For the Wrist, Not the Ocean

Found: Three Iconic Vintage Divers You Can Actually Afford


June 8, 2018 Watches By Photo by Analog/Shift

Though the pursuit of creating water-proof watches started decades before, true divers didn’t show up until 1953. The Blancpain Fifty-Fathoms, Rolex Submariner and Zodiac Sea Wolf were all precursors to the divers we have today, both in engineering and design. Today, most dive watches ape the basic look of these early watches, but vintage divers — with their smaller case sizes and imperfect and aged dials — wear the look best. Dive watches from this era today have mostly outlived their lives as actual divers, their gaskets and seals worn and degraded, but they still make a hell of a style statement.

LeGran Nautoscaph

What we like: This is, according to Analog/Shift, an offshoot of the Alsta Nautoscaph made (sorta) famous by the film Jaws. The angular case has a very scant but of-the-era 36mm diameter, and the black dial is adorned with thick plots of luminescent paint. The bezel is adorned with faded numerals on a stainless steel background that are a little hard to read but are cool as hell, regardless.
From the seller: Case is in very good condition overall with moderate signs of use and wear. Dial is in very good condition with patina to the luminescent elements of the hour markers. Unsigned crown. Screw case back shows light tool marks and bears the Nautoscaph hallmark.

Zodiac Sea Wolf

What we like: Released alongside the Blancpain Fifty Fathoms and Rolex Submariner in the early 1950s, the Zodiac Se Wolf was one of the first dive watches ever made. This ’60s version comes with a black dial and beautiful light gray “Bakelite” bezel insert, a relatively hard-to-find feature. At 35mm it’s incredibly compact, but back in the day, it was one of the most dependable divers on the market, making it a favorite in the US military.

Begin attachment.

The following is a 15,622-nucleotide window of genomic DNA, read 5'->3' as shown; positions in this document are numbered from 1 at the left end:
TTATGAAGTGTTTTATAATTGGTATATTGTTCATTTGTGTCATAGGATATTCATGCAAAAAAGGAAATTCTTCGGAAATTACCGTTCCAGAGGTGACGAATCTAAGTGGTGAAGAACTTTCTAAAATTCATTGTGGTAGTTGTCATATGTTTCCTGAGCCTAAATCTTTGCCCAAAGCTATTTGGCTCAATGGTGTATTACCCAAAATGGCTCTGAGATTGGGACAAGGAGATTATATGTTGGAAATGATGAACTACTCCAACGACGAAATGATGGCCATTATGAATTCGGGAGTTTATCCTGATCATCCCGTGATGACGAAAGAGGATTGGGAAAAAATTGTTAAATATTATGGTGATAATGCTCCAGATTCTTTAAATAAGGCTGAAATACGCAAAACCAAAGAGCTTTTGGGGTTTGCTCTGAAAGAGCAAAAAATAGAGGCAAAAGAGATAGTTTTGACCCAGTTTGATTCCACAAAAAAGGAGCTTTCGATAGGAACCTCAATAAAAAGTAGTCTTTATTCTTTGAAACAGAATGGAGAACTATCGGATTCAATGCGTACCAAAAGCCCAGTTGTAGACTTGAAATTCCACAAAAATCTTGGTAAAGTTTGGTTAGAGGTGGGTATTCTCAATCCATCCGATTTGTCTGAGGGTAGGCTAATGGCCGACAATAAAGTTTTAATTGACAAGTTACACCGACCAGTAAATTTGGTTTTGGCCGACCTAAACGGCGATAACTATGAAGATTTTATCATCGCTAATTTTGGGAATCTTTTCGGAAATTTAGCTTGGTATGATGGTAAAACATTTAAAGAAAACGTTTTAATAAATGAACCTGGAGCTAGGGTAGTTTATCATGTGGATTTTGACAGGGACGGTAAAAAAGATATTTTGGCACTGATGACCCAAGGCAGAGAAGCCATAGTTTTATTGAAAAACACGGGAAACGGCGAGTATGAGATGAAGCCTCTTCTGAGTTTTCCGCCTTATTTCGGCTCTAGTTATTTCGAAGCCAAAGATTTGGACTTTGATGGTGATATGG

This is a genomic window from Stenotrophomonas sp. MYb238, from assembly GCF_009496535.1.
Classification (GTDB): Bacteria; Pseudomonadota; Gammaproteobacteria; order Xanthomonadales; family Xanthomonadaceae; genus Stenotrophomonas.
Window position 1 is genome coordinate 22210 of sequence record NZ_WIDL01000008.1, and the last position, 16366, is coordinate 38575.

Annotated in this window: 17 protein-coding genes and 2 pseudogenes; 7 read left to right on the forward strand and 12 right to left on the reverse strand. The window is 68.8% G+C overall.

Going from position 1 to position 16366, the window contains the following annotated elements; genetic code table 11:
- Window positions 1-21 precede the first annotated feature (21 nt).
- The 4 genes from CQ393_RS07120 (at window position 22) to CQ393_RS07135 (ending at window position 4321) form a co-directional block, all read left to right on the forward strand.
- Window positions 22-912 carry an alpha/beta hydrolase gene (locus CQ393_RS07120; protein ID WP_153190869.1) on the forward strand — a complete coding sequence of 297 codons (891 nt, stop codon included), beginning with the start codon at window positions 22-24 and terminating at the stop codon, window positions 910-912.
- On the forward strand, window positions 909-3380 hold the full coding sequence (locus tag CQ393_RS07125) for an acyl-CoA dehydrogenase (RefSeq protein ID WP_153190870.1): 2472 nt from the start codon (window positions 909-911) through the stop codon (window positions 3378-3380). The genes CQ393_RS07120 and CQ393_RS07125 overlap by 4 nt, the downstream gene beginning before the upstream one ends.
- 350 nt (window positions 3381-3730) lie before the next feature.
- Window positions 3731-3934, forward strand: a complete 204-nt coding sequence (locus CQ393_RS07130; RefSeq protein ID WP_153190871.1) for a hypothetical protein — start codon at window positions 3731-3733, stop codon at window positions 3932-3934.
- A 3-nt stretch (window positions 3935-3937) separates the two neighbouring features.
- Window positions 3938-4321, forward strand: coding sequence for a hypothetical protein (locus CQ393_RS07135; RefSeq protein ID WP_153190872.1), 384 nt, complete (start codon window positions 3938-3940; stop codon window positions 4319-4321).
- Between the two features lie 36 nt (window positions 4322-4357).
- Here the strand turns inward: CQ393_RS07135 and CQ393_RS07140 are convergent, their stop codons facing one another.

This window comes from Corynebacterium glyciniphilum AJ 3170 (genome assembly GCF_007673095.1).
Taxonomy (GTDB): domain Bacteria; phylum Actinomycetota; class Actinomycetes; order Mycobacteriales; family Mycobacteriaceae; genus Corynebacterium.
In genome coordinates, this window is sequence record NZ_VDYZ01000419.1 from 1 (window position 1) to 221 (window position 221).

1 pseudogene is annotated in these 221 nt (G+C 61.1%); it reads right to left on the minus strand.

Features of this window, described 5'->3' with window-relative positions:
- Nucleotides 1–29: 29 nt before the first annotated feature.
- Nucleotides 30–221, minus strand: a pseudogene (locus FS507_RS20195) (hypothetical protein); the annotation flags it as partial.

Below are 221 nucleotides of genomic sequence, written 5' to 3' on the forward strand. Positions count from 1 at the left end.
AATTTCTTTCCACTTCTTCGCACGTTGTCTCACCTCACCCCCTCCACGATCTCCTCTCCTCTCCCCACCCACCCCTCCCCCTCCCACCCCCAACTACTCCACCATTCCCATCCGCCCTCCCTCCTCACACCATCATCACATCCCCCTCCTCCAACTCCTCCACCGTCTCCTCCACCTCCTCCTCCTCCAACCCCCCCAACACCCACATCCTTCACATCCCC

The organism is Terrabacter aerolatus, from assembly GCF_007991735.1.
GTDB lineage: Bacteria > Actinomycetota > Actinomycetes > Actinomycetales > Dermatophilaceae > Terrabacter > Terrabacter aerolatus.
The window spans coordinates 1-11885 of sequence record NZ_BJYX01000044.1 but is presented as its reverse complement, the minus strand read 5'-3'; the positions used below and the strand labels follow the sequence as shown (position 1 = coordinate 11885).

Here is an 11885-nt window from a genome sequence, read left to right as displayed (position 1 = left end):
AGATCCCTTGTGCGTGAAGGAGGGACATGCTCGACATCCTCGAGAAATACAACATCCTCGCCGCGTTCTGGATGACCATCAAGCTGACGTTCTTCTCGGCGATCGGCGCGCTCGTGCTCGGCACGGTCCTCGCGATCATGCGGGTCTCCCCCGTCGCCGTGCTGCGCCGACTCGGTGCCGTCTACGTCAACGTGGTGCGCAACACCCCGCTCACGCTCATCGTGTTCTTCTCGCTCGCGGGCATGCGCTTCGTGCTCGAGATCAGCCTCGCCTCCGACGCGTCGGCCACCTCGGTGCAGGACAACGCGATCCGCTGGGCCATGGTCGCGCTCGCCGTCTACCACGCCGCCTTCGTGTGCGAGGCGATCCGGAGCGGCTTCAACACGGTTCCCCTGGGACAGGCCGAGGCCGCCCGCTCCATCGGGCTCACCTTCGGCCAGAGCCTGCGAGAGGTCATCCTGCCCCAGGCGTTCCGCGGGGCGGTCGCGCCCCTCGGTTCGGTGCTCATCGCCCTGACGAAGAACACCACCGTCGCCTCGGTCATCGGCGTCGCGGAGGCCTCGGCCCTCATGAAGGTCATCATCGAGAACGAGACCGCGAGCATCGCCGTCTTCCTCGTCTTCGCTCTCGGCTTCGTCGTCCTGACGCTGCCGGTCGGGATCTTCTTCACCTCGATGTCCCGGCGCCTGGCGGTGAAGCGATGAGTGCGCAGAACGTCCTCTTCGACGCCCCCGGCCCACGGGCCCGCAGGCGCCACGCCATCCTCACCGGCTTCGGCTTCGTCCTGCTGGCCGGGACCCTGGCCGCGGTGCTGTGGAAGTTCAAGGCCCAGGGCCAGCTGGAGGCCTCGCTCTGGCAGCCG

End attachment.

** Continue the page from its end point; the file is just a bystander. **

From the seller: This is a very nice condition example, featuring a 35mm diameter case, gray bakelite elapsed time bezel, and very nice condition original glossy black dial with raised indexes. Fully serviced and detailed.

Omega Seamaster 300

What we like: Though the Seamaster name had been used years before, in 1957 Omega introduced the brand’s first true dive watch, the Seamaster 300. It’s a handsome design, boasting “twisted” lugs and a matte black dial and bezel, which have faded with tome along with the light beige lume.
From the seller: Case shows light wear from use. Hands have aged shades lighter and appear to be newer service units. The watch is running at COSC spec.

Reviewed: The Tudor Black Bay Fifty-Eight

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A spot-on recreation of vintage Submariners at a tempting price. Read the Story